The University of Arizona

HeartCyPert: Design and Analysis of a Heart Cyber Expert System

By Ehsan Esmaili and Talal Moukabary

Figure 1 Chronic heart failure (CHF) is a leading cause of morbidity and mortality worldwide with over 600,000 new cases diagnosed annually in the United States alone, and the most common cause of sudden death in CHF patients are ventricular arrhythmias. We do not know how to predict which patients with CHF will die from sudden death except that they all have poor heart or left ventricular function. The goal of this project is to develop a 3D computational model to predict if patients are at high-risk of a ventricular arrhythmia. Currently, developing a 3D model that characterizes the electrical activity in the heart is an extremely computationally challenging task; therefore, cardiac researchers have chosen to use less accurate models that are computationally tractable. In this project, we are developing a data-driven engine that uses data from animals and patients with CHF to gather parameters for a 3D cardiac model that can be used to predict if the patient is at high-risk of a ventricular arrhythmia, which will aid researchers in developing a personalized treatment plan.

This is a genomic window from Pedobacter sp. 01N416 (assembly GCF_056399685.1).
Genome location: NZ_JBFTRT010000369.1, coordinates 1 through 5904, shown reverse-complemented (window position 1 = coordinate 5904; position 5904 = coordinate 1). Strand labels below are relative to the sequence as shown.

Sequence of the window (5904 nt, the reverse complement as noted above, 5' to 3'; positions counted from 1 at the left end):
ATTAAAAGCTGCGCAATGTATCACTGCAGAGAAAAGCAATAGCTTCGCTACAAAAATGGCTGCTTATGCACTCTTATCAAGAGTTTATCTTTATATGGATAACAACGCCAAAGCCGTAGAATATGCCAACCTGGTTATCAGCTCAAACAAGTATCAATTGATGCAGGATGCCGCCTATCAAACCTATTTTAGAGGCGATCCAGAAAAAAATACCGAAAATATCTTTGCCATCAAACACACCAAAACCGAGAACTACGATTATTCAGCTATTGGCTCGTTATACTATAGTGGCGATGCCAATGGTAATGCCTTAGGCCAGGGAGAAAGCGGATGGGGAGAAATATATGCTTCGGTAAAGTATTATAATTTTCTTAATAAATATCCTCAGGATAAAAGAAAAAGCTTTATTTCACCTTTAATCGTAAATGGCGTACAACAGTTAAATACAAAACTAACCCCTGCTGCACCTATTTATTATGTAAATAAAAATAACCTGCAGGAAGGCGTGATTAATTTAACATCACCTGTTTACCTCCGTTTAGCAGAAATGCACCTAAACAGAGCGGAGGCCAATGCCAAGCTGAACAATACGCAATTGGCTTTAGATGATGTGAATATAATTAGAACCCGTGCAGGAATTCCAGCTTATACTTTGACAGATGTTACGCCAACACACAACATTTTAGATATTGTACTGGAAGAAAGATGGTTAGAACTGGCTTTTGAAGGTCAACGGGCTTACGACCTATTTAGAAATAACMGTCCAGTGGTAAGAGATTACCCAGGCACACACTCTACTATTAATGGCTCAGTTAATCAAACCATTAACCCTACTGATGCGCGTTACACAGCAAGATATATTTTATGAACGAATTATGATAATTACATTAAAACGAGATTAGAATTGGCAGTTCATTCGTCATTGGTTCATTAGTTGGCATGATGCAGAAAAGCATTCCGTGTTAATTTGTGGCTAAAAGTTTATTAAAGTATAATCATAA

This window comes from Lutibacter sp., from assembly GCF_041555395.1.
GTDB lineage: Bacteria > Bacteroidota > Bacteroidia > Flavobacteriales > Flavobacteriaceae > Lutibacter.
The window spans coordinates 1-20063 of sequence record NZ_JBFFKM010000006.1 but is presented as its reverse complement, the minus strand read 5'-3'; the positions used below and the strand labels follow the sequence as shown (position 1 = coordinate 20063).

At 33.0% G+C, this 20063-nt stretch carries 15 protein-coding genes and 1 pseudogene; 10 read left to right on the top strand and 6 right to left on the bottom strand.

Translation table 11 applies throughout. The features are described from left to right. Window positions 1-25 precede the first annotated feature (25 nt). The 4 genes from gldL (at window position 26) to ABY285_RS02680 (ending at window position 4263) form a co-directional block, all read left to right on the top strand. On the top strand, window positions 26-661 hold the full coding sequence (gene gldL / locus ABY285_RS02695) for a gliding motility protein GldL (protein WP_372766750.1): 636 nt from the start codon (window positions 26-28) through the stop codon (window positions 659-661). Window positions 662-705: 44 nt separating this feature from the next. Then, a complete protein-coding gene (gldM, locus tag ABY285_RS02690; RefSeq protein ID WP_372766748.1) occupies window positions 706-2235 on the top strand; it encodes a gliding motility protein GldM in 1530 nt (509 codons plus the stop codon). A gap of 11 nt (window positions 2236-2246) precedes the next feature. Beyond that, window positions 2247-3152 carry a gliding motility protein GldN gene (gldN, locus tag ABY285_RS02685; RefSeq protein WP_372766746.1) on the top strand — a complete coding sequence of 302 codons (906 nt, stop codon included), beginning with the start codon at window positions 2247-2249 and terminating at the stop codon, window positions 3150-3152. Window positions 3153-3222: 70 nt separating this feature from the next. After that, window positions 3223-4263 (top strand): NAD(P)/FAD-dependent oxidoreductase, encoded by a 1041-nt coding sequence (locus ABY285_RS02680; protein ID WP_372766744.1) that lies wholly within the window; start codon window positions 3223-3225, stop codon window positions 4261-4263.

The ultimate goal of our research is to develop a cognitive software environment, a Heart Cyber Expert (HeartCyPert, see figure), that can use IBM Watson-like cognitive computing, and data mining and search algorithms to help cardiac researchers, clinicians, and device industries develop new approaches to treat patients with CHF, and ultimately provide inference about whether a subject is of high risk of sudden cardiac death. HeartCyPert achieves this goal by using the clinical data collected from rats and pigs, beyond that of ejection fraction, to parameterized a personalized 3D electrophysiological model of the heart. The personalized 3D model can then be used to simulate new effects of new treatments on a subject in silico to verify if the treatment is safe. The development of such a data analytics engine that provides a feedback loop for performing cardiac research with existing clinical data and mathematical models will significantly improve the time and resources of clinicians studying VT, and provide an accurate approach to correctly identifying subjects that are at high risk VT/VF.

Colaborators:

Gregory Ditzler, Ali Akoglu, Salim Hariri, Steven Goldman (College of Medicine), and Elizabeth Juneman(College of Medicine)


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